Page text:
Judges from around the country appreciate Ed’s style. Each of the mild to medium sauces, from Cayenne, Habanero Ancho, and Habanero Guajillo, to the hot styles like Ghost of Ancho and Reaper of Sorrow, have all won national and regional awards. Born to Hula has won 30 awards since its inception in 2010.
Ed cooks locally at the Taste & Technique Cooking Studio, Rumson, and uses a co-packer in Florida to keep up with demand.
While putting all East Coast hot sauce stigmas to rest, he has found the community to be more than inclusive.
“It’s not a cutthroat business where you have to be afraid to get into anything,” he said. “People help you out all over the place.”
Sauces can be found throughout the tristate, on the west coast and in seven different countries. Born to Hula is online at their namesake Facebook page and website, with purchase available through the latter. Most bottles sell for $5.99 and come in 5 fluid ounces, and some of the hotter, more extreme sauces sell for $6.99.
Bruce Perlmutter, Woodturner
While most people are at home cleaning up after a storm hits, Red Bank resident Bruce Perlmutter is loading his chainsaw into the back of his car for an afternoon of scavenging.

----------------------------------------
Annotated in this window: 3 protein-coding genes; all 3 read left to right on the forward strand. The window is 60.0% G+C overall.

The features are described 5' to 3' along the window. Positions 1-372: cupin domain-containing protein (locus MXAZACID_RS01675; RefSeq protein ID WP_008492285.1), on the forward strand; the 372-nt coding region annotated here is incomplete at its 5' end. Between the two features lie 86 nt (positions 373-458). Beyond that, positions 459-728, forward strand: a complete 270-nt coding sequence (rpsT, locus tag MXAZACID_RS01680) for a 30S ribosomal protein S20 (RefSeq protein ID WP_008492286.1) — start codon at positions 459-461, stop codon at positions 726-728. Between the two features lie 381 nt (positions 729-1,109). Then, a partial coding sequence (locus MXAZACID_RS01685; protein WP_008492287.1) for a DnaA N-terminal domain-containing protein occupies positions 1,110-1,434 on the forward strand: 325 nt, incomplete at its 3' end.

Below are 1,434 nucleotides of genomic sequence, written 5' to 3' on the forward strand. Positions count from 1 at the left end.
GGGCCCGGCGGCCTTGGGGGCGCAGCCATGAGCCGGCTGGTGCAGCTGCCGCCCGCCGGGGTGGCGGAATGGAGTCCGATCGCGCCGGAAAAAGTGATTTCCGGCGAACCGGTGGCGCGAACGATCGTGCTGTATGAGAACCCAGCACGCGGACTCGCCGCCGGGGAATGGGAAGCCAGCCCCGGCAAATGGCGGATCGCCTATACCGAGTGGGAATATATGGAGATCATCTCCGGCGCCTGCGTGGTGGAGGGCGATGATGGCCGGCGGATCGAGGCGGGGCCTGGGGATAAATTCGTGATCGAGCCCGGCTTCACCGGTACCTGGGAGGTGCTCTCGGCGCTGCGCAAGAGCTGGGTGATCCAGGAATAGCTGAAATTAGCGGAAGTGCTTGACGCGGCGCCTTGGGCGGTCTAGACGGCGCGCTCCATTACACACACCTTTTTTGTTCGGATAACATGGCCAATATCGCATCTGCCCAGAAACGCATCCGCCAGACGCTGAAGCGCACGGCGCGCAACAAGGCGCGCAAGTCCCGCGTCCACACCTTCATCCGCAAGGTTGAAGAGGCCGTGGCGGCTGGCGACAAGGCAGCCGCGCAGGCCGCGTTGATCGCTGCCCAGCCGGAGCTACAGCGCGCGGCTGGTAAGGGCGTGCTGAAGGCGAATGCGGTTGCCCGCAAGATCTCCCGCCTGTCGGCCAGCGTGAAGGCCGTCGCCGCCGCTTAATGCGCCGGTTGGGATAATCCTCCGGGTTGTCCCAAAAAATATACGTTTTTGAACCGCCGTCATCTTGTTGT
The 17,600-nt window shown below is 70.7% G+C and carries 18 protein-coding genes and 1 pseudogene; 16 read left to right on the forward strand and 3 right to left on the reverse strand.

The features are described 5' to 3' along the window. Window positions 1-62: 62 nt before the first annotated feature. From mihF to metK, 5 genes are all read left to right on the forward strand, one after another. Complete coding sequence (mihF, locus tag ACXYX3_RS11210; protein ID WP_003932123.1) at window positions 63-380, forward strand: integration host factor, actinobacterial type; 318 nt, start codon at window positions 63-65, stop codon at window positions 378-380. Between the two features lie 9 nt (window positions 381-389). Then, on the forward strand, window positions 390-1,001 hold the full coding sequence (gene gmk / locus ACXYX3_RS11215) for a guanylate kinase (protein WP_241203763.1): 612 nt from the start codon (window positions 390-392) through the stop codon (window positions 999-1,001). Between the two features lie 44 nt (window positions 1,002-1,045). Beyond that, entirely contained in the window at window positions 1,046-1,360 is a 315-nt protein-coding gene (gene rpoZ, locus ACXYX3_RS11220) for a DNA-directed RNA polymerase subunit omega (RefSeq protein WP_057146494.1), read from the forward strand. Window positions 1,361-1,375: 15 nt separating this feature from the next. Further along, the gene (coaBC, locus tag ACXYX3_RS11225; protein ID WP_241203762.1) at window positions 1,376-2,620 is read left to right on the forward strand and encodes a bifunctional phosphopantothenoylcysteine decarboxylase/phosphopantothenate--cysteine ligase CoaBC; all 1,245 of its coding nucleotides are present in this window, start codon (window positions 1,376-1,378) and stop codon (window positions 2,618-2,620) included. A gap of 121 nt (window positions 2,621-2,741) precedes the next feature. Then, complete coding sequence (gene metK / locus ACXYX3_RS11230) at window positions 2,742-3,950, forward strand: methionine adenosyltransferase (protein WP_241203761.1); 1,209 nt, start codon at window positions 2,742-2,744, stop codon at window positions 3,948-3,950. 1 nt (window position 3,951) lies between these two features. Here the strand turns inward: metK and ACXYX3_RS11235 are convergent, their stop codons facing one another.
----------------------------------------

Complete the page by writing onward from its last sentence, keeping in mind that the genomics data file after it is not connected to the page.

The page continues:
Collecting branches, trunks and limbs, Perlmutter brings all the recovered wood back to his house and prepares for his next batch of homemade woodturned bowls.
His appreciation for wood is evident. Along with the wooden cabinets, chairs and tables, a collection of his personal favorites sits inside a cabinet in the kitchen.
“There’s so many aspects even to the simplest of bowls,” he said.
Perlmutter has made a name for himself in the tristate woodworking community. A simple, forlorn chunk of wood is crafted – sometimes easily, sometimes painstakingly – into beautiful bowls that, with a little soap and water, can handle everyday use.